Mr McGowan brought a general protections claim alleging that the employer had engaged in unlawful adverse action in dismissing him as a result of a complaint or enquiry about his employment he had made prior to his dismissal regarding his treatment by the general manager.  Mr McGowan also alleged that he was entitled to reasonable notice of 12 months on the basis that promotions he had received in 2009 and 2012 resulted in new contracts of employment being created, which did not contain termination provisions.  The employer argued that there was no basis for implying reasonable notice because either the 1999 contract continued to apply to Mr McGowan’s employment even after receiving the promotions or, in the alternative, if the 1999 contract did not apply s.117 of the Act prevented the implication of reasonable notice.

Judge McNab found that there was no evidence of unlawful adverse action, on the basis of a complaint or enquiry as the employer had dismissed Mr McGowan for reasons including his lack of capacity to perform the role, and his behaviour.  Judge McNab also found that the 1999 contract was not displaced by the 2009 and 2012 promotions because there was no evidence that the correspondence and communications in relation to those promotions “explicitly” replaced the 1999 contract, as required by that contract.  Consequently, the 1999 contract continued to apply, including the termination notice clause.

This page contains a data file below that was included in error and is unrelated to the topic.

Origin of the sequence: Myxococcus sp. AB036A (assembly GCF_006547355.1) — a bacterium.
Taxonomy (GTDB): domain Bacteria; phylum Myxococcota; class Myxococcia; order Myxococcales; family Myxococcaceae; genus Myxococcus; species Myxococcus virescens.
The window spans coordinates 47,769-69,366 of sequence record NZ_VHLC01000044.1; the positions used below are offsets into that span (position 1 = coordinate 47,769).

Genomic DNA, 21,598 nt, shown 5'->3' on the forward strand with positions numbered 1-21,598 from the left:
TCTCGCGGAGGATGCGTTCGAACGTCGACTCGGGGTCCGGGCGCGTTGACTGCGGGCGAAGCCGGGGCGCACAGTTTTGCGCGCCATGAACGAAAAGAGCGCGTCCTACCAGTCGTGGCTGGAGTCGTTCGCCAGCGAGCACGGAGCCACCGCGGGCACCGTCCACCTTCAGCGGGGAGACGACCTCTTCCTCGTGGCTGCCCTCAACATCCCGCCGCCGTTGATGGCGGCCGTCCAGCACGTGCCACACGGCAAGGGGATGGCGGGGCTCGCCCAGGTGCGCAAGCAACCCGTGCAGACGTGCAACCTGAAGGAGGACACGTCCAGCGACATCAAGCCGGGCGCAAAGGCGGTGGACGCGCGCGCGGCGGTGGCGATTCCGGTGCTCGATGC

The FCCA also considered the employer’s alternative argument that s 117 of the Act prevented the implication of the term of reasonable notice.  Judge McNab rejected this argument on the basis that s 117 provides a minimum period of notice only and does not displace a right to reasonable notice when the contract of employment is silent on the question of notice.  In support of this conclusion Judge McNab noted that it was significant that neither s 117 nor the explanatory memorandum to that section makes reference to removing the common law right to reasonable notice of termination.

Employers should take steps to review their contracts of employment to ensure they contain not only an express notice of termination clause, but also an additional clause which specifies that irrespective of any variations to an employee’s position, duties, role or levels of responsibility during the employment, the remaining terms of the contract will continue to apply, unless otherwise agreed in writing.  Notwithstanding these clauses, employers should also ensure their HR practices are sufficiently robust to ensure that when variations are made, such as a promotion, they are  confirmed in writing with the employee, in addition to confirming that the remaining terms and conditions of the contract of employment continue to apply.